I am a New Zealander

Posted on July 24, 2013 by richardgoulter
Tags: , ,

I’m a New Zealander, and I think as someone born & raised in NZ there can be little disagreement about that. Sure.

But one thing I am not is “New Zealand European”.
I see this term on question forms when asking about ethnicity. Like the census. Usually as opposed to “New Zealand Maori”. (Because any NZer who isn’t a Maori must be NZ European?).
There’s just something inappropriate about the term.

For one, perhaps just the phrasing of the term is wrong.
A “yellow sailship” is a sailship (which is the color yellow).
A “cute kitten” is a kitten (which is cute).
So, surely:
A “New Zealand European” is a European (who is from New Zealand).
Perhaps the term might apply to a European who saw the light and emigrated to live in New Zealand. (But wouldn’t that be “European New Zealander”, a New Zealander…).

It’d be a pretty far stretch to say I’m European. (Have you heard them speak English? It’s nothing like a good Kiwi accent. ;-) ).
I wasn’t born in Europe. Neither were my parents.
I’ve never been to Europe.
Only European language I can speak is English. (The world would be filled with many more Europeans if this were enough to qualify, for what it’s worth).

So as a not-European, the term “(New Zealand) European” just doesn’t fit the mark.
Were I to say “I’m a New Zealand European.”, I would perhaps then need to say: “But I’m not European.”.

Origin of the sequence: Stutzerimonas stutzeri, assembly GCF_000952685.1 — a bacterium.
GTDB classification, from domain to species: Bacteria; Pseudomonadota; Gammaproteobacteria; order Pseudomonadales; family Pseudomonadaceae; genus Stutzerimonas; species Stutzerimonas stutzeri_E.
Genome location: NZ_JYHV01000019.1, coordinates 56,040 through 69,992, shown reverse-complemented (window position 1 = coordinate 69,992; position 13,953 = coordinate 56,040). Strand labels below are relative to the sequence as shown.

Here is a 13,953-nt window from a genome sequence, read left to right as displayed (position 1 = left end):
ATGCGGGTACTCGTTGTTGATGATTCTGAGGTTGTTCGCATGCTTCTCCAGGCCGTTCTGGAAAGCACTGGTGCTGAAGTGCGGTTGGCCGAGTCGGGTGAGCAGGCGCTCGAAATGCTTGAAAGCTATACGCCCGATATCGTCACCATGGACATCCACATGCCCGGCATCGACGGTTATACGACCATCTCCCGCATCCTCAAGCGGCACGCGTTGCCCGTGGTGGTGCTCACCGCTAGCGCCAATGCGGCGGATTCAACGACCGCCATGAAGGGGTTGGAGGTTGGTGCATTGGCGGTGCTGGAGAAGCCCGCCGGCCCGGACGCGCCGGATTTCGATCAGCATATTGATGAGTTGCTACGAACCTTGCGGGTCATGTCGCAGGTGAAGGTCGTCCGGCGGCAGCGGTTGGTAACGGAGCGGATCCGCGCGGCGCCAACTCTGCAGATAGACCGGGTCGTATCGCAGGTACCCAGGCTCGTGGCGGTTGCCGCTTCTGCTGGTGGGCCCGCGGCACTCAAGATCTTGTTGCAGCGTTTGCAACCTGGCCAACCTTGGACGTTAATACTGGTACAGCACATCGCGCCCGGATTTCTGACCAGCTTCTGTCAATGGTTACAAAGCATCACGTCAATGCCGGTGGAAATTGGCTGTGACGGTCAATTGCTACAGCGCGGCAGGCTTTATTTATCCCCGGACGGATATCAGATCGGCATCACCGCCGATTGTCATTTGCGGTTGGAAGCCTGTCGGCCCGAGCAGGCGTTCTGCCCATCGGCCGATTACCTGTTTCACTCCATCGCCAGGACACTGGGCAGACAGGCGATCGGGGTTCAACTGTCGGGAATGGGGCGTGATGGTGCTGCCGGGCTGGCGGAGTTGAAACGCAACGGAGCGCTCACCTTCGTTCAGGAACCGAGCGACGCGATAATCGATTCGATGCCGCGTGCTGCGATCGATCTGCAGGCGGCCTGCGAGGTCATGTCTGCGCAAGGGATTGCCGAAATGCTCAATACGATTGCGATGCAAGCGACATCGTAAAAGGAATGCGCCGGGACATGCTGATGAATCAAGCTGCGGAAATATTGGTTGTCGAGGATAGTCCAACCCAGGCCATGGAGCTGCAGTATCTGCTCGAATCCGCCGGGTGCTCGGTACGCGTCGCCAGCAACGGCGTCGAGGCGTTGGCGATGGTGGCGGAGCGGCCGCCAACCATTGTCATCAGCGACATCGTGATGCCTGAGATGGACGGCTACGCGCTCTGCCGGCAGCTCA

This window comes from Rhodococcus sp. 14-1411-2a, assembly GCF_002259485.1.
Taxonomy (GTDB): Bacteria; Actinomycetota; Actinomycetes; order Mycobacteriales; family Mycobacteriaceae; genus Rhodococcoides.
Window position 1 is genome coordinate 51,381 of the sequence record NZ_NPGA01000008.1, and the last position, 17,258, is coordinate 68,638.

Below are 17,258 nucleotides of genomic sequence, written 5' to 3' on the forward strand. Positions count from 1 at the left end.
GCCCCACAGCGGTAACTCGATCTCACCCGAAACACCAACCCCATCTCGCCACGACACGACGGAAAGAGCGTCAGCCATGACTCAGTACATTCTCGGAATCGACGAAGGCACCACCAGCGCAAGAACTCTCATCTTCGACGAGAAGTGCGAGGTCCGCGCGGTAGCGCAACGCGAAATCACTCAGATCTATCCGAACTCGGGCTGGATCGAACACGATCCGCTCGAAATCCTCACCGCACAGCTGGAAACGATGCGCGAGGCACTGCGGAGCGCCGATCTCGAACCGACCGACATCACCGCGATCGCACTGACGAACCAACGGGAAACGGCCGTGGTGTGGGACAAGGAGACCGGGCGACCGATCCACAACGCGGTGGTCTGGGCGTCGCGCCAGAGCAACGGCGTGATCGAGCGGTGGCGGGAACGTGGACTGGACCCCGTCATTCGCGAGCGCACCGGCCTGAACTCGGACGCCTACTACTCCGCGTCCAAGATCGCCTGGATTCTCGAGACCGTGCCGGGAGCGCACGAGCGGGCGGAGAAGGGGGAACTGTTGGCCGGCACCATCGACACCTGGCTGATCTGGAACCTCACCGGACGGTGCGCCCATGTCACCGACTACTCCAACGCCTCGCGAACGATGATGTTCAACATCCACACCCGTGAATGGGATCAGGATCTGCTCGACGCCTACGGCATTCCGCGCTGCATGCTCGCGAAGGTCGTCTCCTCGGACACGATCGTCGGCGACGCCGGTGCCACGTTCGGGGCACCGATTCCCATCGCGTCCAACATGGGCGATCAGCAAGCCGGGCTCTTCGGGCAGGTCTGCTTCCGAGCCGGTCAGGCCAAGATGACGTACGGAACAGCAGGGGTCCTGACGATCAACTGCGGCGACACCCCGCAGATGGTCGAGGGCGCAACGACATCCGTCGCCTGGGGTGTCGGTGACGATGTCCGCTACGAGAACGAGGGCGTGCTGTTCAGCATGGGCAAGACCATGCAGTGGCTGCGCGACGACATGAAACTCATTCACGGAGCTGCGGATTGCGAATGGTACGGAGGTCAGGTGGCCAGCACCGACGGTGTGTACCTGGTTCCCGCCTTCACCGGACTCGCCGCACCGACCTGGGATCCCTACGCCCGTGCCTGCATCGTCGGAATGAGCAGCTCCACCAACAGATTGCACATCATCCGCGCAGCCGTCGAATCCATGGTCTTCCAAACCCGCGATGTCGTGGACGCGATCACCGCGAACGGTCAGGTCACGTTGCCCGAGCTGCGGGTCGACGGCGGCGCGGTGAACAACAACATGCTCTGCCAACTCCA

Regardless, there’s more wrong with the term than just the grammar of the phrase.

If all the ethnicities which are “New Zealand” ethnicities are only “(New Zealand) Maori” or “(New Zealand) European”, then what choice is there for the New Zealanders who aren’t particularly of ‘European descent’?

In 2010, Paul Henry rather infamously questioned whether Governor-General Sir Anand Satyanand, born in New Zealand and of Indian/Pacific descent, was a New Zealander. (This was met with general outrage in NZ for how offensive the question was, and Henry lost his job. In case you didn’t know that).

I gotta wonder what the Governor-General answered on the census.
I don’t doubt that he’s a New Zealander.
But as someone of Indian/Pacific descent, is he “New Zealand European” or “New Zealand Maori”?

I don’t think his case is so unique; of someone of non-European descent coming to New Zealand. Apparently about a quarter of people living in NZ were born overseas. (Thanks Wikipedia).
I’m not particularly convinced the notion of ethnicity and identity for New Zealanders can be summarised with a dichotomy of “New Zealand European” and “New Zealand Maori”.

In response, I think the only sensible option left to me, as a New Zealander, is to say, as about 10% of others in my country do, is respond with “Ethnicity: Other: New Zealander”.

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